Focus on solutions, not problems: Big changes at work can have unintended consequences. Maybe your role has suddenly changed in a way that makes it less efficient as a result. Instead of focusing on the negative, consider how to solve the issue at hand. Talk to your supervisor to inform them of how you’ve been affected by change so they know, and suggest the solution you’ve thought of. This can help management see the big picture, and most will respect your initiative.

Be the change: Finally, sometimes you just have to create the change you really want to see, putting you completely in control. Five and a half years ago ATR reached out to me with an opportunity. I could have stayed where I was – after all, any kind of change will involve uncertainty – but I took the leap and am better for it. I love where I work today for so many reasons, but I wouldn’t have been here if I didn’t embrace the idea of change as a positive thing.

Make Change Easier on Your Employees

Lead by example: Large-scale company changes affect everyone. If you manage others, it means people are relying on you more than ever during this time frame. Unfortunately, studies show that 58% of people trust strangers more than their own boss. Building trust happens over time, but when a big change does come, know that your staff is looking to you. Even if the change is causing you stress, it’s critical to stay positive and lead your employees through any chaos. After all, if you react poorly to change, your workers will too.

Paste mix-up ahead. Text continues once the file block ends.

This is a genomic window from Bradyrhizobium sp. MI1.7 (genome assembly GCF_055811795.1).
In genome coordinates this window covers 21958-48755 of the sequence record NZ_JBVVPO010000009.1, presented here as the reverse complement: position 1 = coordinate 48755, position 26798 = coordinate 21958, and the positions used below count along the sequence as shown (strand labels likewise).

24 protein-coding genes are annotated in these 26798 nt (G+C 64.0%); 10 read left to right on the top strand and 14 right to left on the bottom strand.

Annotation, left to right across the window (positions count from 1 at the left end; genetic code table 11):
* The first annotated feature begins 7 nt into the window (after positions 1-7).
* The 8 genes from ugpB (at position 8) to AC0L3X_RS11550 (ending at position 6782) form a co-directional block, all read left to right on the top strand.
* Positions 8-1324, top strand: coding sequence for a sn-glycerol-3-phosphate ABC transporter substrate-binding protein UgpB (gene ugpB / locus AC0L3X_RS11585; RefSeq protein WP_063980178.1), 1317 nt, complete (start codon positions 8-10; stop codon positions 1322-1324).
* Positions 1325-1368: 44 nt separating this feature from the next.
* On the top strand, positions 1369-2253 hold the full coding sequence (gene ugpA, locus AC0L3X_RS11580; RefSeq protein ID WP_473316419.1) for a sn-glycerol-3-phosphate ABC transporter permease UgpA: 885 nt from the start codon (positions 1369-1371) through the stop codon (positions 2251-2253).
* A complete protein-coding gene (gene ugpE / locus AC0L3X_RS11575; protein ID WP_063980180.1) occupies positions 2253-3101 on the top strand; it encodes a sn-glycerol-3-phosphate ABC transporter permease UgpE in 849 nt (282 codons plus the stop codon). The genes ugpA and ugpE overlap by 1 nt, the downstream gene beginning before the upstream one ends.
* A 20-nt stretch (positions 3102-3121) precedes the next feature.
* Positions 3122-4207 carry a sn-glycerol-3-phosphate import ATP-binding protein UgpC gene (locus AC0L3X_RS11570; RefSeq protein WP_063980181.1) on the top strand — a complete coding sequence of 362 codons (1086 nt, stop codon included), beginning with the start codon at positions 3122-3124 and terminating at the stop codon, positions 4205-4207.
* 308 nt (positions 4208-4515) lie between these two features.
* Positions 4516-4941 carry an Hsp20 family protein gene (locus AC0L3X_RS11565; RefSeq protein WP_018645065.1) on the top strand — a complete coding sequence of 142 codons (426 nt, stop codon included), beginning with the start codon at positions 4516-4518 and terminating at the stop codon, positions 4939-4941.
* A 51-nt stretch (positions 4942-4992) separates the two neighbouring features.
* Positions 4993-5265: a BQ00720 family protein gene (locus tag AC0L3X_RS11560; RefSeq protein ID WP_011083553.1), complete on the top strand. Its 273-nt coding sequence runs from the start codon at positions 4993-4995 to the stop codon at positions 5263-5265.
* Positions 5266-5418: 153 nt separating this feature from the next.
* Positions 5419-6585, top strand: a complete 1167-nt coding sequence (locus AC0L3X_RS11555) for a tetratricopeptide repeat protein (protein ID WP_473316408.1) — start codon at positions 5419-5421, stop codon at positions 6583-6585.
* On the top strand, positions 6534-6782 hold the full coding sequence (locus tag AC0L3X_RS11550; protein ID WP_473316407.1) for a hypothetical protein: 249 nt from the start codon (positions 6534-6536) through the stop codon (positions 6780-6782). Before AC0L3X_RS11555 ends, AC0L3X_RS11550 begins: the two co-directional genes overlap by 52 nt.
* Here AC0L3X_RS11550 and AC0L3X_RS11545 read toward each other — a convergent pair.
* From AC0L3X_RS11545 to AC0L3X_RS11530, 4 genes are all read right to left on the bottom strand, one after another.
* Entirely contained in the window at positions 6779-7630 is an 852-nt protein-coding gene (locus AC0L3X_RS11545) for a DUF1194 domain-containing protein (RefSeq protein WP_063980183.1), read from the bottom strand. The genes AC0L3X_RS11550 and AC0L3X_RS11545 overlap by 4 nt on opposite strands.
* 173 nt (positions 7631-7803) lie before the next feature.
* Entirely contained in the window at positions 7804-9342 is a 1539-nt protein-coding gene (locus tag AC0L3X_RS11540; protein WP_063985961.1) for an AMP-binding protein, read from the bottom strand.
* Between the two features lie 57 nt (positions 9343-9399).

Have a plan: Never announce a big change without being able to tell your employees how it will affect them at the same time. You should be able to determine which roles will be hit hardest, so be proactive and anticipate their questions. Considering that 79% of people who quit do so because of a lack of appreciation, it’s necessary to let these employees know you’ve thought ahead and are making them a priority.

Communicate clearly: Once change begins to take place, no news is not good news. Nearly a third of people think their employers have hidden agendas during periods of change, so it’s necessary to be transparent to avoid falling into this statistic. Talk frankly with your workforce about what’s happening and keep them updated regularly. Having an open-door policy, implementing a new suggestion box, or sending monthly updates on a new initiative are ways to continue communicating effectively. The unknown is the hardest part of change and can destroy employee morale and engagement if left to its own devices.

Staying Positive During Change in the Workplace

Maintaining positivity can do wonders for your career. It’s easy for anyone to become complacent in their role and fall into relatively comfortable habits, but that’s not how people grow as professionals. Change, whether you initially like it or not, can be that spark that changes your life for the better. When 53% of American workers are unhappy at work, you can make the conscious choice to look at the pros of any situation instead of the cons. All it takes is the right perspective.

Whether you’re looking for a more positive work environment or seek positively minded staff, reach out to us at ATR.

 

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Topics: career advice, workplace, work advice

Dana Bohman